Research Bites: Spaced Practice
22 March 2018
Author: Shaun Allison
What is it?
Spaced practice (or ‘spacing’ or ‘distributed practice’) involves repeatedly coming back to information that we are learning in various short sessions, spaced out over time, rather than cramming in a long intense period.
What does the evidence say?
In 1885 Hermann Ebbinghaus ran a limited study (on himself) where he taught himself nonsense syllables and then tested himself on them days after the initital exposure to them, recorded how many he remembered, reviewed them again and then repeated the process over time. This resulted in the now-quite-famous ‘Ebbinghaus forgetting curve’ (see above). Essentially this suggested that spacing out the reviews, with an increasing gap between them, helped him to remember the syllables. This has been replicated more recently.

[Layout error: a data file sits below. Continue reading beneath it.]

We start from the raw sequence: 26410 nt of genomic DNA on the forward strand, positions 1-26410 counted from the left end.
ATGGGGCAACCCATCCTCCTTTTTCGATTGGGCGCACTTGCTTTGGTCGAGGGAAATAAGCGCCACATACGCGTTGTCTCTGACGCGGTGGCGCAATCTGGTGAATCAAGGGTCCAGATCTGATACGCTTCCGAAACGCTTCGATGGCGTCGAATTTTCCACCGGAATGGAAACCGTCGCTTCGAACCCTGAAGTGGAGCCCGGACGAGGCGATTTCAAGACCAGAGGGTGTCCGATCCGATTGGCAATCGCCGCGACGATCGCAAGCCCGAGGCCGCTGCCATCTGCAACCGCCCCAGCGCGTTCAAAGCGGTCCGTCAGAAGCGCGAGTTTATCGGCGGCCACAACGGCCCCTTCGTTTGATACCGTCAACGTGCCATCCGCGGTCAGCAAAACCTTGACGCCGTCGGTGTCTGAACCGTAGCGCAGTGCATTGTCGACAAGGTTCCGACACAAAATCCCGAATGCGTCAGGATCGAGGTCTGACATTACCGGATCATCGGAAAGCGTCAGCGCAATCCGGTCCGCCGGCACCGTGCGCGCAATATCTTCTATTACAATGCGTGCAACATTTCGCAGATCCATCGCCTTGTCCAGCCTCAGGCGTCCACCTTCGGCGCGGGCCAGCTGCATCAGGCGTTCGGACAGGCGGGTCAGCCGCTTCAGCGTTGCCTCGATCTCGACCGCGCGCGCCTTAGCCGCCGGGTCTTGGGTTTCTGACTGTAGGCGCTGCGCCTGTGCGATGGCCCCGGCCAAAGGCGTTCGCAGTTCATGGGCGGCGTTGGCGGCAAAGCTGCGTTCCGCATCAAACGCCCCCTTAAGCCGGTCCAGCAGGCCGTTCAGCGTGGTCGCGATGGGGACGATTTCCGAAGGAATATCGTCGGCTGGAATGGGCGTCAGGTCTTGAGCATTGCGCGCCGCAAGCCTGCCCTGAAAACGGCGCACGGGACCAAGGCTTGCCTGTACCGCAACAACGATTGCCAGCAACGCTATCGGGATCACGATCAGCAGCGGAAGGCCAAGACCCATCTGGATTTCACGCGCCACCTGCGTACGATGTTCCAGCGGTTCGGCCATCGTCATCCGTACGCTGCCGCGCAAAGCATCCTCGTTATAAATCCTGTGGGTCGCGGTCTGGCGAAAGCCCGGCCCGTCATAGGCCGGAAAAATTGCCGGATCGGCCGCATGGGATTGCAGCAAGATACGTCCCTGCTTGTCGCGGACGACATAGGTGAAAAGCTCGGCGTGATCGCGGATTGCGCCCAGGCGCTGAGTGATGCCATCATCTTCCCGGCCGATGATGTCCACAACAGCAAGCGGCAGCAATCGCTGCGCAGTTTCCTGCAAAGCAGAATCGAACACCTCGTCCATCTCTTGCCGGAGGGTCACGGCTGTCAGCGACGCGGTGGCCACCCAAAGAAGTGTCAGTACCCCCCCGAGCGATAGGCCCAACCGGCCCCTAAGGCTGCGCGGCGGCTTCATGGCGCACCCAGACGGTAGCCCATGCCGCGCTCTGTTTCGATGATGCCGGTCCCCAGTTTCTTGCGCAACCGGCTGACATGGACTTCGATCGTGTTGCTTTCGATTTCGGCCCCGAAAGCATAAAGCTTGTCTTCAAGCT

By allowing ourselves to forget and then having to retrieve that information from our memory, we are strengthening that memory. In the words of Daniel Willingham:
Memory is the residue of thought”
How can teachers mobilise this evidence?
- Plan opportunities to revisit previously studied topics in lessons. You can read about how one maths teacher has done this here.
- Set homeworks that ask students questions about what they have been doing recently, but also have sections on topics that have been studied previously.
- Use low stake quizzes at the start of the lesson that require students to retrieve information from last lesson, last month and last term.
- When encourage students to devise their own revision plan for your subject, make sure they space out the topics, leading up to the exam. A blank revision calendar will help with this.
- Plan the curriculum so that you return to topics over time.
Posted on 22 March 2018
Posted in: Blog
Tags: ResearchBites, spaced practice